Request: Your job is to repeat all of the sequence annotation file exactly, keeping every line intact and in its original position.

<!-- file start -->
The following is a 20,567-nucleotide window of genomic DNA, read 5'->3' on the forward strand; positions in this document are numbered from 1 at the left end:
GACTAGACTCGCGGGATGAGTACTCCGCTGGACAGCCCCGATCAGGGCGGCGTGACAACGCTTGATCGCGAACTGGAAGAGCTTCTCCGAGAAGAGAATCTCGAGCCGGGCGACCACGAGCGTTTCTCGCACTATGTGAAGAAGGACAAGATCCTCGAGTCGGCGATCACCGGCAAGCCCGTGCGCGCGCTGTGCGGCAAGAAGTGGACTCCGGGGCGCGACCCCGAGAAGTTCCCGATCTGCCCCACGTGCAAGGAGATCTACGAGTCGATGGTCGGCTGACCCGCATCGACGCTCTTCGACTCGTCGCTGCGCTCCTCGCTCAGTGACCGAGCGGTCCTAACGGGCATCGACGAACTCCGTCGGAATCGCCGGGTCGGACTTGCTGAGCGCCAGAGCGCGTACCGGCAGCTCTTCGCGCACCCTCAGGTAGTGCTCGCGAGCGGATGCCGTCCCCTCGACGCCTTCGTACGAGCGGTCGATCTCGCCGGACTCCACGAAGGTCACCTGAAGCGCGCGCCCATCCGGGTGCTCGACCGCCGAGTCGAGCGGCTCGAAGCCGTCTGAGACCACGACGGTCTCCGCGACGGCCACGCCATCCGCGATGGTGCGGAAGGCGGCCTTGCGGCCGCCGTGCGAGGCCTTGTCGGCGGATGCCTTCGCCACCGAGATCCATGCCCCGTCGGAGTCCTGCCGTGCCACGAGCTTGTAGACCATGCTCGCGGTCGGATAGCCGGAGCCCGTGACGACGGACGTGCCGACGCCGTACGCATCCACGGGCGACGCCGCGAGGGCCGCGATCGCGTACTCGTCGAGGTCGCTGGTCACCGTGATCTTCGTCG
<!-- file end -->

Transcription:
The following is a 20,567-nucleotide window of genomic DNA, read 5'->3' on the forward strand; positions in this document are numbered from 1 at the left end:
GACTAGACTCGCGGGATGAGTACTCCGCTGGACAGCCCCGATCAGGGCGGCGTGACAACGCTTGATCGCGAACTGGAAGAGCTTCTCCGAGAAGAGAATCTCGAGCCGGGCGACCACGAGCGTTTCTCGCACTATGTGAAGAAGGACAAGATCCTCGAGTCGGCGATCACCGGCAAGCCCGTGCGCGCGCTGTGCGGCAAGAAGTGGACTCCGGGGCGCGACCCCGAGAAGTTCCCGATCTGCCCCACGTGCAAGGAGATCTACGAGTCGATGGTCGGCTGACCCGCATCGACGCTCTTCGACTCGTCGCTGCGCTCCTCGCTCAGTGACCGAGCGGTCCTAACGGGCATCGACGAACTCCGTCGGAATCGCCGGGTCGGACTTGCTGAGCGCCAGAGCGCGTACCGGCAGCTCTTCGCGCACCCTCAGGTAGTGCTCGCGAGCGGATGCCGTCCCCTCGACGCCTTCGTACGAGCGGTCGATCTCGCCGGACTCCACGAAGGTCACCTGAAGCGCGCGCCCATCCGGGTGCTCGACCGCCGAGTCGAGCGGCTCGAAGCCGTCTGAGACCACGACGGTCTCCGCGACGGCCACGCCATCCGCGATGGTGCGGAAGGCGGCCTTGCGGCCGCCGTGCGAGGCCTTGTCGGCGGATGCCTTCGCCACCGAGATCCATGCCCCGTCGGAGTCCTGCCGTGCCACGAGCTTGTAGACCATGCTCGCGGTCGGATAGCCGGAGCCCGTGACGACGGACGTGCCGACGCCGTACGCATCCACGGGCGACGCCGCGAGGGCCGCGATCGCGTACTCGTCGAGGTCGCTGGTCACCGTGATCTTCGTCG